At the sentencing hearing, Arellanes-Portillo renewed his objection to the three-level adjustment for his aggravating role in the offense. He contended that he had merely served as a mouthpiece for his superior in the organization, Portillo-Uranga, and that he had lacked “any autonomy in directing the way the organization runs, the way money comes in and out of the country or when drugs come in and out of the country.” R. vol. 2 at 205–06. So he argued that he shouldn't qualify for an aggravated-role adjustment. In response, the government rested on its earlier written response to Arellanes-Portillo's PSR objection.
After hearing from the parties, the district court ruled that Arellanes-Portillo had acted as a manager or supervisor as provided in § 3B1.1(b). In support, the court cited testimony that Arellanes-Portillo had been Portillo-Uranga's “right hand man” and been referred to as “the head of the Kansas City cell.” R. vol. 2 at 206. Among other things, the court noted that Portillo-Uranga had delegated some of his authority to Arellanes-Portillo “to contact Mike for purposes of delivering money to him to get to the suppliers[.]” R. vol. 2 at 207. It also determined that Arellanes-Portillo had been higher in the organization than some others “in terms of finding stash houses, using them, dropping them when they thought there was law enforcement heat on them.” R. vol. 2 at 207. From recorded phone calls, the court found that Arellanes-Portillo “directed people to go pick up drugs or deliver money, again, at the behest of Mr. Portillo-Uranga but, nevertheless, Mr. Portillo-Uranga didn't tell them directly necessarily. He used the defendant to do that because the defendant operated as a manager or supervisor.” R. vol. 2 at 207–08. The court further pointed out that Arellanes-Portillo had the authority to cut (dilute) the drugs, that he knew the identity of customers, and that he could set the drug price for some customers. From this, we see that the district court also relied on Arellanes-Portillo's drug activity in assessing the aggravated-role adjustment, though it also mentioned some of his associated involvement with transporting drug proceeds to Mexico.
In the end, the district court accepted the PSR's sentencing recommendations with one exception—it added two offense levels to § 2S1.1(a)(1)’s base offense level for Arellanes-Portillo's maintenance of a drug premises under § 2D1.1(b)(12). Thus, the offense level for the money-laundering offenses rose to 39, minus three offense levels for the timely acceptance of responsibility, which left a total offense level of 36. That, combined with criminal-history category of I, resulted in an advisory guidelines range of 188–235 months of imprisonment. From that, the court imposed a term of 188 months.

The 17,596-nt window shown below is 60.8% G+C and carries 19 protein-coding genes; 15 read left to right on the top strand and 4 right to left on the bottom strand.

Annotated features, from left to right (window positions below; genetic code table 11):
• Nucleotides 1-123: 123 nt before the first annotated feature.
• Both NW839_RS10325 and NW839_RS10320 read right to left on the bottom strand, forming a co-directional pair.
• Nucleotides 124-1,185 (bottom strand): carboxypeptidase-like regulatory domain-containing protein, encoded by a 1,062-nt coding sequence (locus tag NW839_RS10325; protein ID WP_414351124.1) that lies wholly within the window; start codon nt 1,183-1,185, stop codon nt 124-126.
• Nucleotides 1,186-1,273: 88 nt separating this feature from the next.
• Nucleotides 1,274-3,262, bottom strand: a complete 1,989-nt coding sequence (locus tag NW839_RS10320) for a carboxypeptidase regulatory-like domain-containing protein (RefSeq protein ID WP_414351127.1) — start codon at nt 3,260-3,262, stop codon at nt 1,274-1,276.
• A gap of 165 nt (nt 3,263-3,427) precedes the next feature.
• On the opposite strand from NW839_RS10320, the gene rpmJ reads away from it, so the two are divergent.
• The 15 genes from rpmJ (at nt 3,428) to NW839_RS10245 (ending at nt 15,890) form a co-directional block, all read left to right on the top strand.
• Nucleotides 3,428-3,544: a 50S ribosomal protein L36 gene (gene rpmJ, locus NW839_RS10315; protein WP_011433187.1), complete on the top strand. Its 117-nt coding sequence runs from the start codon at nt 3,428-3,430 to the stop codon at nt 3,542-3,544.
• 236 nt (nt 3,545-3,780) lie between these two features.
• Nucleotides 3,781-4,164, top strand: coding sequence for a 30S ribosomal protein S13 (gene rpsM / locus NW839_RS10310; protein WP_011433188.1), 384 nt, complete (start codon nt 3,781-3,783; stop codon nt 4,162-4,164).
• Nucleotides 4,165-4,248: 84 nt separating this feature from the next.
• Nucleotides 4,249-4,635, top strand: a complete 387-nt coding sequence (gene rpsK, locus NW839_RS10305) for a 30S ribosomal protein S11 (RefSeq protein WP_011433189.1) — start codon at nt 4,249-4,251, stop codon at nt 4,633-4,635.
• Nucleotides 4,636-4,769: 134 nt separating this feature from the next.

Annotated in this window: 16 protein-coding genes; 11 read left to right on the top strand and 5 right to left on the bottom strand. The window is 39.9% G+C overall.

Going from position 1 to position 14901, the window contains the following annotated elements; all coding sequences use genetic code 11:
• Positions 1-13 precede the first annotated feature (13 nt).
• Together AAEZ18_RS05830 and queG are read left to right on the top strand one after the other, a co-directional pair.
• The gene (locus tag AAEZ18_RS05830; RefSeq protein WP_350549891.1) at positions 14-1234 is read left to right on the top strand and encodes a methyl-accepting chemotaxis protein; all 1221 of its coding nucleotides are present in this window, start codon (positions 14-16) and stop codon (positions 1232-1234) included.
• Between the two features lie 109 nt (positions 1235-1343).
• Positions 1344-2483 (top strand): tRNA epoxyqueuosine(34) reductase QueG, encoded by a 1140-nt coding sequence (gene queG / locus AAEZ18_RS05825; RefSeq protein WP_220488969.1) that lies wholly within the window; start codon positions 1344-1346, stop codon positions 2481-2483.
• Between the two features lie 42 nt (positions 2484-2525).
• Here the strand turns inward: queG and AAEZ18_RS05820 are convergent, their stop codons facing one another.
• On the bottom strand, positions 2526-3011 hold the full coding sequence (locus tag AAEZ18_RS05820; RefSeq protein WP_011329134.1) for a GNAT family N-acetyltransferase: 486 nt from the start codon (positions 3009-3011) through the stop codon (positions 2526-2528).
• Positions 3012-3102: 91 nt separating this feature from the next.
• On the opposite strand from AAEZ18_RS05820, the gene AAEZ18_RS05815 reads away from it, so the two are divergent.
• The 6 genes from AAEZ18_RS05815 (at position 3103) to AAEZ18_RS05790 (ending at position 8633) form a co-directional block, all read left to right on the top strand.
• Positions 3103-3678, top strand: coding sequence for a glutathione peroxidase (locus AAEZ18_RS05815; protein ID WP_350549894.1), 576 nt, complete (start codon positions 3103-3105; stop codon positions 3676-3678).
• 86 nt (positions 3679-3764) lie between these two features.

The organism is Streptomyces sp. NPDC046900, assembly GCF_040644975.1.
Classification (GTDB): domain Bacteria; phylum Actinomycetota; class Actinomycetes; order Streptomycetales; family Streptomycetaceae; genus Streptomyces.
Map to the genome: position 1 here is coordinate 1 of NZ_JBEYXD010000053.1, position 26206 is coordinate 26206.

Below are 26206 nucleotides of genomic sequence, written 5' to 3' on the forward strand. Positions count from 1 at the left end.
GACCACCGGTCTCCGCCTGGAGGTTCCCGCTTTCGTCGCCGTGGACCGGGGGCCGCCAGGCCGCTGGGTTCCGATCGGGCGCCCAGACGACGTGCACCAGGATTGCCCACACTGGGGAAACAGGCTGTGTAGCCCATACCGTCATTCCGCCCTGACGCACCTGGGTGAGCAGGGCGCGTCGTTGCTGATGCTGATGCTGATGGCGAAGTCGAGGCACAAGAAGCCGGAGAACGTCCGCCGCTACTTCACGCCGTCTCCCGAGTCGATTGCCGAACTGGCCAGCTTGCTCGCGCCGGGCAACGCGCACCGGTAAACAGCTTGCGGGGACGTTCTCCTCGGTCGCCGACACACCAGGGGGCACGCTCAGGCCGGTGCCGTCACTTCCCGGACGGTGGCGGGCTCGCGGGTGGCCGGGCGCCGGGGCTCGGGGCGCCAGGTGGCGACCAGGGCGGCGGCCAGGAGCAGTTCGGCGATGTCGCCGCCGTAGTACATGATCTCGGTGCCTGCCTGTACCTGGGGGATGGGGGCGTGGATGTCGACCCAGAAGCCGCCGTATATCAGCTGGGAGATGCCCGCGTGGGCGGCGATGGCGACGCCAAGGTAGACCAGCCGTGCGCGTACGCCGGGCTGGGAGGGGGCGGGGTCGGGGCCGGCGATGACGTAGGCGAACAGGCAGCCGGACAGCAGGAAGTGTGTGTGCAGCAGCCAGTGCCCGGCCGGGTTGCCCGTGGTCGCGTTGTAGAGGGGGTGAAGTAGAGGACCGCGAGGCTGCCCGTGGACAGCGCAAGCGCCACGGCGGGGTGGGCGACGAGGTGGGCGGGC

Arellanes-Portillo appealed. He no longer argues that his drug activity failed to support an aggravated-role adjustment for his drug offenses. Instead, now alert to § 2S1.1’s Application Note 2(C), he challenges the district court's aggravated-role adjustment on a different basis—that it erred by basing the adjustment on relevant conduct for his drug offenses, and not exclusively on relevant conduct for his money-laundering offenses.
I. Drugs and Money-Laundering Convictions
In evaluating this appeal, it helps to review how the probation office should have structured the PSR and how its skipping steps has led to the need for a resentencing.
First, as mentioned, the PSR didn't separate the drug and money-laundering counts into two separate groups of closely related counts. Instead, citing § 3D1.2(d), the PSR immediately lumped the seven drug-related counts and the two money-laundering-related counts into a single “Count Group 1.” Apparently, the probation office mistakenly believed that the drug and money-laundering offenses immediately grouped together because their separate guidelines—§§ 2S1.1 and 2D1.1—are listed in the table at § 3D1.2(d) (though, importantly, in separate rows).5
Second, the PSR should have calculated a total offense level for each of the two groups of closely related counts. For the drug-conviction group, the PSR should have calculated a base offense level of 32, added two levels for maintaining a drug premises, and then added three more levels for an aggravating-role adjustment.6 That minus three levels for timely acceptance of responsibility would leave a total offense level of 34. As for the money-laundering group, the PSR should have calculated a base offense level of 34 (the Chapter Two calculation for the underlying drug offenses, as explained above); added two levels for the convictions under 18 U.S.C. § 1956; added zero, two, or three levels for an aggravating-role adjustment (after applying § 1B1.3 to isolate any acts and omissions qualifying as relevant conduct to the money-laundering offenses as then applied to § 3B1.1); and then subtracted three levels for acceptance of responsibility. That would leave a total offense level of 33, 35, or 36.7